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Human H5N1 in Sudan?
November 20, 2006
Authorities in southern Sudan announced in September that they had found the H5N1 strain in chicken and in the owner of an affected farm. The farmer was hospitalised with avian flu symptoms and later tested positive, prompting the World Health Organization to send a team into the impoverished country.
The above comments indicate H5N1 bird flu has been detected in a farmer in southern Sudan. WHO issued a report on the H5N1 outbreaks in poultry in Sudan. The report indicated that all human tests were negative, include a 50F who was hospitalized. However, there was no indication that the 50F was a farmer, so the relationship between the two hospitalized patients remains unclear.
The Sudan and Egypt had H5N1 outbreaks in poultry in February and sequences have been released. Although all sequences were the Qinghai strain, the Egyptian sequences were similar to the H5N1 from a patient in Djibouti as well as patients in Egypt. There were no reported human cases in Sudan, but the H5N1 in poultry had a novel HA cleavage site and was readily distinguished from isolates in neighboring Egypt and Djibouti.
Recently, additional outbreaks were reported in Egypt and southern Sudan. The Egyptian outbreak was associated with a confirmed fatal case as well as additional suspect cases, including three siblings and a neighbor who were hospitalized last week.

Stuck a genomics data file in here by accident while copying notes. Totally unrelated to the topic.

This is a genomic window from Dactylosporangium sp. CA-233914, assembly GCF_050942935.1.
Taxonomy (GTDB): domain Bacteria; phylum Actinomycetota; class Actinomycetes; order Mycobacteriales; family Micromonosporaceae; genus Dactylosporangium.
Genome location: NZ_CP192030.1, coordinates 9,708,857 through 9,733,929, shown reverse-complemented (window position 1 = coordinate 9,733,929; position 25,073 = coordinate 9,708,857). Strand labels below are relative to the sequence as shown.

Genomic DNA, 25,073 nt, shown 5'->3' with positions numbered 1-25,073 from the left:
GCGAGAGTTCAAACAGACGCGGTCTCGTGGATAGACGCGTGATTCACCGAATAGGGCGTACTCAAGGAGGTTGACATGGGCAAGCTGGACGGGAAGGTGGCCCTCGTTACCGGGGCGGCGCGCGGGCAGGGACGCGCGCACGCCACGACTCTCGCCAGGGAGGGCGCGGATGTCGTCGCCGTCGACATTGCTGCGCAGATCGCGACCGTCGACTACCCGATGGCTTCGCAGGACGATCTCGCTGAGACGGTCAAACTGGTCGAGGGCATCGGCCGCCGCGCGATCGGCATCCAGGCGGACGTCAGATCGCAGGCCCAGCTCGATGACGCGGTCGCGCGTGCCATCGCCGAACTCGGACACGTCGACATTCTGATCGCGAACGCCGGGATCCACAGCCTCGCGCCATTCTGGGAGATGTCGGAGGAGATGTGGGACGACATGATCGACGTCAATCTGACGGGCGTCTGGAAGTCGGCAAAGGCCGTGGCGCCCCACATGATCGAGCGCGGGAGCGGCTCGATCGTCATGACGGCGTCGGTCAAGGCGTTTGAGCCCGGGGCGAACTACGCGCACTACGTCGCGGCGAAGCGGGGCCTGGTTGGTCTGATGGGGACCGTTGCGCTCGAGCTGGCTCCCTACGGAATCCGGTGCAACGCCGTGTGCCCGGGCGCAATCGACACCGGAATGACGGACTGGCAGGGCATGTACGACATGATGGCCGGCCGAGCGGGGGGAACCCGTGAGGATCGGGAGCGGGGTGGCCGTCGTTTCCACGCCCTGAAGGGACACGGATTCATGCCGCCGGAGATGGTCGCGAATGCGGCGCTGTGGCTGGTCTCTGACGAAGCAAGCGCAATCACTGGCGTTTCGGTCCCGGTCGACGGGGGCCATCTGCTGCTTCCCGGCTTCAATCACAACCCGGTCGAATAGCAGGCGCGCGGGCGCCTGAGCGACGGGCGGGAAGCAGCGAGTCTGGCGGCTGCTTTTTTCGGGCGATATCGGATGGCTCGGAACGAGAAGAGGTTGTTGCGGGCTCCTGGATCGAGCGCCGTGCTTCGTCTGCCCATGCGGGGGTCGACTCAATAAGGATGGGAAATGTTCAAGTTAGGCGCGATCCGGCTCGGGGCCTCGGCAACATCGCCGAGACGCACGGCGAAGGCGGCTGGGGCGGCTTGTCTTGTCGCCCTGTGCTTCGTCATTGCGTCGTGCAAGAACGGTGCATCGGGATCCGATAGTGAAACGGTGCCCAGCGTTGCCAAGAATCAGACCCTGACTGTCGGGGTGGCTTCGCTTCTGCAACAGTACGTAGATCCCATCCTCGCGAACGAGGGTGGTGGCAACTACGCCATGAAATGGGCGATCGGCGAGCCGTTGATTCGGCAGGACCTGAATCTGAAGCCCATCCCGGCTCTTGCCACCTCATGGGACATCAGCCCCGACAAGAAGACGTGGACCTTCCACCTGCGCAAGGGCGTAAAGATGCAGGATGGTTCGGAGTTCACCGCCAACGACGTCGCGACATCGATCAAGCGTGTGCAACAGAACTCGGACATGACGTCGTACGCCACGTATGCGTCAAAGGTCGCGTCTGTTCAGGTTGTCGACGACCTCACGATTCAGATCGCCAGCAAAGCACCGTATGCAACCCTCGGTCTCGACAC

The sequence from the recent confirmed case in Egypt and it contained a novel change at position 230, involving an M-->I change (M230I). This change created a match with all three human seasonal strains, H1N1, H3N2, and influenza B. The influenza B match covered positions 226-230 (QSGRI). This region encompasses the receptor binding domain, and raises concerns over an increase in human-to-human transmission.
The recent Nature report also described additional changes (N186K and Q196R) which were also reported to be present in human H5N1 isolates from Azerbaijan and Iraq, from earlier outbreaks, Moreover, another human H5N1 isolate from Iraq has N186S. N186K also matches influenza B, while N186S matches early human H3N2 isolates. These additional matches raise concern, because these changes may synergize.
S227N has also been detected in Turkey and Egypt and these changes may be in a subset of H5N1 in an individual patients, and detection of these changes can be impacted by isolation procedures, especially if isolation uses chicken eggs as the isolation medium.
More information on the patient in Sudan would be useful.